What does handmade mean to you?
Handmade is all about community. So often we have no idea how the things we buy even came to be… well things. I feel that when you buy handmade, you are able to get the full story, you can really appreciate the thought and time that went into the item you purchased. I always know that when I purchase from a small business that they are thankful for my business and it makes me feel like I am supporting an economy that I believe in.
What inspired you to start this business venture?
As a creative and active person, I feel that I operate best in the world when I’m self employed. It allows me the freedom I desire, but also challenges me in a way that I haven’t found working for someone else. I find at times I’m quite anti-social, hiding in my home-studio for weeks creating a stockpile of goods for indie craft markets or store accounts, but then I’ll have a couple of weeks to explore the mountains, have potlucks with friends, or take in way too many girlie movies. It’s a nice balance, and just like anything has pro’s and cons. Overall I’d say that people should do what makes them happy, and the rest will follow.
You’re at the Gypsy Farm Market this weekend. Where else can people buy your goods?
I mostly sell my goods out of my studio. I’m currently working on a website and an Etsy store, but I guess you could say I’m a little behind the ball on that. But If you live near Aspen, Colorado you can find a collection of Ash & Ore mens and womens wallets, bags and pouches at the Art Works store at Anderson Ranch. There are a few more opportunities coming soon, but until i can get my techy-ness together, visit my Facebook page or blog for updates.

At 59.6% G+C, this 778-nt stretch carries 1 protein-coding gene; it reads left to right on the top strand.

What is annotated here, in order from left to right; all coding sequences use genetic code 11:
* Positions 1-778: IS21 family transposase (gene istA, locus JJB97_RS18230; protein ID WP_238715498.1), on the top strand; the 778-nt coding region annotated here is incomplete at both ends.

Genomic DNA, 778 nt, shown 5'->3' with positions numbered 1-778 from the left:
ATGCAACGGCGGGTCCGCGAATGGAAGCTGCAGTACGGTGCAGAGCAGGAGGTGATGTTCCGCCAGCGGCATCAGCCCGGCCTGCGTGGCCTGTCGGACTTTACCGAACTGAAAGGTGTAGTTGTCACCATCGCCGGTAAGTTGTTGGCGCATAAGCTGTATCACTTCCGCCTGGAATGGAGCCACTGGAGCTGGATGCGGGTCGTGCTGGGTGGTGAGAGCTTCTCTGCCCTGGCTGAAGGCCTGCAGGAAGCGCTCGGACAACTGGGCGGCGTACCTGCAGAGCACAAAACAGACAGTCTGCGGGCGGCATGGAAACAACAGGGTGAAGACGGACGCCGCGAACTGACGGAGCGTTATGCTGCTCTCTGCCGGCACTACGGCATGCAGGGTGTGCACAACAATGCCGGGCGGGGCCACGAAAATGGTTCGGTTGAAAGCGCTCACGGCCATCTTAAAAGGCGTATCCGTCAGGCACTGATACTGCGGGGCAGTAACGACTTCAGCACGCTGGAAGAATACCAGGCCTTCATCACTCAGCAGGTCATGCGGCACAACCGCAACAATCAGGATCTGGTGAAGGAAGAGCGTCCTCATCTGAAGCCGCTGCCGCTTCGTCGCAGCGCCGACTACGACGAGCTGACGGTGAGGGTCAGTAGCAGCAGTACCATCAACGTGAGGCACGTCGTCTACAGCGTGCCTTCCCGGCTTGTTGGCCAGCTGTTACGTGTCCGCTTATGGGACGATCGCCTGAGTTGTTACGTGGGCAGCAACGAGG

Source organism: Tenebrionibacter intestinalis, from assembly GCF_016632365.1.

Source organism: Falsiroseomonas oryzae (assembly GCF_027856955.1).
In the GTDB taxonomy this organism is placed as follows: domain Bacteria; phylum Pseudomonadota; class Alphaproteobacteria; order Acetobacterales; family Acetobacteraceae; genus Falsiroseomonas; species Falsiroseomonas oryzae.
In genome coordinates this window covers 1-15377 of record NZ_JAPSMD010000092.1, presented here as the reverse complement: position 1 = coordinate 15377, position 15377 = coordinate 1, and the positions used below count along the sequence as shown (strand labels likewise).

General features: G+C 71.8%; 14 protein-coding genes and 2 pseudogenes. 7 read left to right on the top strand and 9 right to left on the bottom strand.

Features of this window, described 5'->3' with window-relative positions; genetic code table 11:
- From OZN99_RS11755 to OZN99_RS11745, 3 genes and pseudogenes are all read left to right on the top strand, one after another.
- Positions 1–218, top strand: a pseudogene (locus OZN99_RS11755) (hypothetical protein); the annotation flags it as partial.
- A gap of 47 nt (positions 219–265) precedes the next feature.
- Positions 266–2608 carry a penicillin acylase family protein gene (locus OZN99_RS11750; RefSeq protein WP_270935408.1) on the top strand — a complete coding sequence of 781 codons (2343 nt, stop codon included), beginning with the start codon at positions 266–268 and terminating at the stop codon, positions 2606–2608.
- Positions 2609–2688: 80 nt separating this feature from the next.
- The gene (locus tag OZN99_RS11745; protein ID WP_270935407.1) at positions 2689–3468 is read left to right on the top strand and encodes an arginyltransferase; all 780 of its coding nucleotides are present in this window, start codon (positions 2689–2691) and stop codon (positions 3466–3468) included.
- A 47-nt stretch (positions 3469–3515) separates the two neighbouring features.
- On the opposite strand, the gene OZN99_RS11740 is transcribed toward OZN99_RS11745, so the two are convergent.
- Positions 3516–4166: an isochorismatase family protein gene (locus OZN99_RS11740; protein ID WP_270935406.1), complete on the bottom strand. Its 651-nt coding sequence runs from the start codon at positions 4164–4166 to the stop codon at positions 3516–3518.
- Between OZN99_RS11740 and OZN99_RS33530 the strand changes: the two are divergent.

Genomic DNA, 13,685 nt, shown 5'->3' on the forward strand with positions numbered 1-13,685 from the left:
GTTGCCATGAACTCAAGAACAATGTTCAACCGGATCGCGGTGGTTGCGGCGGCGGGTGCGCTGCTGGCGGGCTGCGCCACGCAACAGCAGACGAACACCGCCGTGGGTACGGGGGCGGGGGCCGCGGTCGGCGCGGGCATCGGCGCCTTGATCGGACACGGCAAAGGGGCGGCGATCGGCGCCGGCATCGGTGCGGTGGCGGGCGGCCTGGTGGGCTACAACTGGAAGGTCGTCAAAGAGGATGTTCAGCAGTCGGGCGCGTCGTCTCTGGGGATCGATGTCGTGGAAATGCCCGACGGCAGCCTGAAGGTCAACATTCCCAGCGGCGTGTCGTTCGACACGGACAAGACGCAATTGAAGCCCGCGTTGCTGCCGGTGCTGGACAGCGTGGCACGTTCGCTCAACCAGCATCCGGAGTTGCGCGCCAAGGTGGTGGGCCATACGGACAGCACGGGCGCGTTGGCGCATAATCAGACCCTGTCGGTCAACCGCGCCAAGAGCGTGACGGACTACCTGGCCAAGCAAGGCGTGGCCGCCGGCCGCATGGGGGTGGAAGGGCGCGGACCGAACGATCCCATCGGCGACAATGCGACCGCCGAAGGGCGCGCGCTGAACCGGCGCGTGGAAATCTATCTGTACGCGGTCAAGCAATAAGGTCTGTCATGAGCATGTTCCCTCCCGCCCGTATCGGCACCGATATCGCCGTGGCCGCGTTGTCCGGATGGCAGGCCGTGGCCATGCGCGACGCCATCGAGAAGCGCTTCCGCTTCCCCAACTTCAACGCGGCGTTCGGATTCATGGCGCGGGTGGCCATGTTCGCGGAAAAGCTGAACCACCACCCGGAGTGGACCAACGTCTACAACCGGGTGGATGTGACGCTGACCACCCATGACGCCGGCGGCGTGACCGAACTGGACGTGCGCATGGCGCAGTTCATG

I slurp copious amounts of fruit smoothies, I frolic with my four-legged fur ball in the mountains, climb rocks, get lost in the aisles of thrift stores — I feel like i can go back in time when I’m there. I like a good book and usually read them cover to cover without coming for air. I’m really into chocolate with sea salt, and I won’t lie, I am guilty of late nights cruising blogs on the internet.
What goals do you have in store for the future of your business?
I don’t try to hard to plan things for Ash & Ore, but my own expectations usually get the best of me. So far this theory has actually allowed for amazing opportunities to knock at unexpected times. As much as I consider myself to be a planner in other realms of my life, I feel like I can only plan so much for Ash & Ore. With that being said, there are a few short-term goals that I do have: I would like to move my 10×10 studio into a larger space, ideally sharing it with other artists. I think that would allow me more opportunities to collaborate and grow as an artist myself. I definitely know I work better when I have different minds to bounce ideas off.
If you’re anywhere near Boulder this weekend, don’t miss Amee at the Gypsy Farm Market. And make sure to stay tuned for her online store…
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July’s Full Moon in Capricorn: The Heart wants what it Wants. The 4 Stages of a Good Divorce. Our Soulmates are Rarely Who We Expect. A Letter to my Children: You do not come from a Broken Home. Men, Let’s Stop Fooling Ourselves: Size Matters. To the One Who Tried to Break Me. An Open Letter to the Fixers. How your Stored Memories in the Amygdala can lead to PTSD. Mom, can I Call her Mom, Too? Jon Stewart makes first appearance since retiring—”it’s not your country.”